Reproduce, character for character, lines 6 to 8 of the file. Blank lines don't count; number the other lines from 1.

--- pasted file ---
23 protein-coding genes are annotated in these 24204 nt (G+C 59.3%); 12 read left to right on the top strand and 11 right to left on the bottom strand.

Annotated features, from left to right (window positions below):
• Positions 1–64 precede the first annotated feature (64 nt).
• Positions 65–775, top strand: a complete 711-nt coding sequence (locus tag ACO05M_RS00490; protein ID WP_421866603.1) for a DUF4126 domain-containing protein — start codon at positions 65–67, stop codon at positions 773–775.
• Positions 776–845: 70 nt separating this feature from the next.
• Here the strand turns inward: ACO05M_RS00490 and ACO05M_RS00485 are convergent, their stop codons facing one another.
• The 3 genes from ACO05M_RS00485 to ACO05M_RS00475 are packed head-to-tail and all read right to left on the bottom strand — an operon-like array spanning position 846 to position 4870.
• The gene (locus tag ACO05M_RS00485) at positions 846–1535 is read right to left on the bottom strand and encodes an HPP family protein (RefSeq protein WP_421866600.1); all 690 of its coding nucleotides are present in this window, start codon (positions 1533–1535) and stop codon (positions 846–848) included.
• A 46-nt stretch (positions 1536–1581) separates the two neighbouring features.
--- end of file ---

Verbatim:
• Here the strand turns inward: ACO05M_RS00490 and ACO05M_RS00485 are convergent, their stop codons facing one another.
• The 3 genes from ACO05M_RS00485 to ACO05M_RS00475 are packed head-to-tail and all read right to left on the bottom strand — an operon-like array spanning position 846 to position 4870.
• The gene (locus tag ACO05M_RS00485) at positions 846–1535 is read right to left on the bottom strand and encodes an HPP family protein (RefSeq protein WP_421866600.1); all 690 of its coding nucleotides are present in this window, start codon (positions 1533–1535) and stop codon (positions 846–848) included.